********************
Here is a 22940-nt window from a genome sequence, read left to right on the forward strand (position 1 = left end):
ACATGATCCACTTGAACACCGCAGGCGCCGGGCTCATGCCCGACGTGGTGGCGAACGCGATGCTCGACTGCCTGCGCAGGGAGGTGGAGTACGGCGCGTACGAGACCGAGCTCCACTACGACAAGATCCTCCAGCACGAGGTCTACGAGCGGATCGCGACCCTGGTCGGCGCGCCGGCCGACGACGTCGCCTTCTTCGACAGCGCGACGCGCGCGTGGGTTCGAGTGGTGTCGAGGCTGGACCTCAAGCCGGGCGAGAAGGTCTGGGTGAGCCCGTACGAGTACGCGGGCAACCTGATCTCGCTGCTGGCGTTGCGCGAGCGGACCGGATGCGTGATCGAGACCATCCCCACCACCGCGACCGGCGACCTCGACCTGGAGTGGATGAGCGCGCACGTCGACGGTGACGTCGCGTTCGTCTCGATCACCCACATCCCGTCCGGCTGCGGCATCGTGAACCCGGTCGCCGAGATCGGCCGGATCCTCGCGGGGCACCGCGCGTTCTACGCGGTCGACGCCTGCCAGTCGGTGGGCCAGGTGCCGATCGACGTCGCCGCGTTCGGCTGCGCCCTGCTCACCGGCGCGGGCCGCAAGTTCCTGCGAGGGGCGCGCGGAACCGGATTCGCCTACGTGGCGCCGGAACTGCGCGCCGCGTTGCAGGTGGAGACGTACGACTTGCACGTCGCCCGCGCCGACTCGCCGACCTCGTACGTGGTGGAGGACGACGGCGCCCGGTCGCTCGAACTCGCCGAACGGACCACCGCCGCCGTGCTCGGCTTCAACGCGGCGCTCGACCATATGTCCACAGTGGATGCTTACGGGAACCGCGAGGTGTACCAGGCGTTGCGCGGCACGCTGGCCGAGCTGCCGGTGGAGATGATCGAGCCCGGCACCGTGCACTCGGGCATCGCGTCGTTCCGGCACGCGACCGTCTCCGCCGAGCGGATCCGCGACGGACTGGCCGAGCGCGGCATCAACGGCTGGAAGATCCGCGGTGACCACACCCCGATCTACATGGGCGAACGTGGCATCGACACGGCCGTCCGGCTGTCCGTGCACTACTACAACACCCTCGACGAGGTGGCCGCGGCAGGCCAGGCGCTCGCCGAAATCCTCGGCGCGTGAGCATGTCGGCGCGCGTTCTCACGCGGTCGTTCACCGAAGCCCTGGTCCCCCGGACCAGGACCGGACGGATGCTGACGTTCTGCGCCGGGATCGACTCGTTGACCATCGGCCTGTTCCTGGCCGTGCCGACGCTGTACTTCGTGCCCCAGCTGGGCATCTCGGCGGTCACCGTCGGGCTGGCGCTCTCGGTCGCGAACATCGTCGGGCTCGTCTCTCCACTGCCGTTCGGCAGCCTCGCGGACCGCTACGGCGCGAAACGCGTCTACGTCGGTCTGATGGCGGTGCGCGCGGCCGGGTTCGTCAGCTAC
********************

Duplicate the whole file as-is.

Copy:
Here is a 22940-nt window from a genome sequence, read left to right on the forward strand (position 1 = left end):
ACATGATCCACTTGAACACCGCAGGCGCCGGGCTCATGCCCGACGTGGTGGCGAACGCGATGCTCGACTGCCTGCGCAGGGAGGTGGAGTACGGCGCGTACGAGACCGAGCTCCACTACGACAAGATCCTCCAGCACGAGGTCTACGAGCGGATCGCGACCCTGGTCGGCGCGCCGGCCGACGACGTCGCCTTCTTCGACAGCGCGACGCGCGCGTGGGTTCGAGTGGTGTCGAGGCTGGACCTCAAGCCGGGCGAGAAGGTCTGGGTGAGCCCGTACGAGTACGCGGGCAACCTGATCTCGCTGCTGGCGTTGCGCGAGCGGACCGGATGCGTGATCGAGACCATCCCCACCACCGCGACCGGCGACCTCGACCTGGAGTGGATGAGCGCGCACGTCGACGGTGACGTCGCGTTCGTCTCGATCACCCACATCCCGTCCGGCTGCGGCATCGTGAACCCGGTCGCCGAGATCGGCCGGATCCTCGCGGGGCACCGCGCGTTCTACGCGGTCGACGCCTGCCAGTCGGTGGGCCAGGTGCCGATCGACGTCGCCGCGTTCGGCTGCGCCCTGCTCACCGGCGCGGGCCGCAAGTTCCTGCGAGGGGCGCGCGGAACCGGATTCGCCTACGTGGCGCCGGAACTGCGCGCCGCGTTGCAGGTGGAGACGTACGACTTGCACGTCGCCCGCGCCGACTCGCCGACCTCGTACGTGGTGGAGGACGACGGCGCCCGGTCGCTCGAACTCGCCGAACGGACCACCGCCGCCGTGCTCGGCTTCAACGCGGCGCTCGACCATATGTCCACAGTGGATGCTTACGGGAACCGCGAGGTGTACCAGGCGTTGCGCGGCACGCTGGCCGAGCTGCCGGTGGAGATGATCGAGCCCGGCACCGTGCACTCGGGCATCGCGTCGTTCCGGCACGCGACCGTCTCCGCCGAGCGGATCCGCGACGGACTGGCCGAGCGCGGCATCAACGGCTGGAAGATCCGCGGTGACCACACCCCGATCTACATGGGCGAACGTGGCATCGACACGGCCGTCCGGCTGTCCGTGCACTACTACAACACCCTCGACGAGGTGGCCGCGGCAGGCCAGGCGCTCGCCGAAATCCTCGGCGCGTGAGCATGTCGGCGCGCGTTCTCACGCGGTCGTTCACCGAAGCCCTGGTCCCCCGGACCAGGACCGGACGGATGCTGACGTTCTGCGCCGGGATCGACTCGTTGACCATCGGCCTGTTCCTGGCCGTGCCGACGCTGTACTTCGTGCCCCAGCTGGGCATCTCGGCGGTCACCGTCGGGCTGGCGCTCTCGGTCGCGAACATCGTCGGGCTCGTCTCTCCACTGCCGTTCGGCAGCCTCGCGGACCGCTACGGCGCGAAACGCGTCTACGTCGGTCTGATGGCGGTGCGCGCGGCCGGGTTCGTCAGCTAC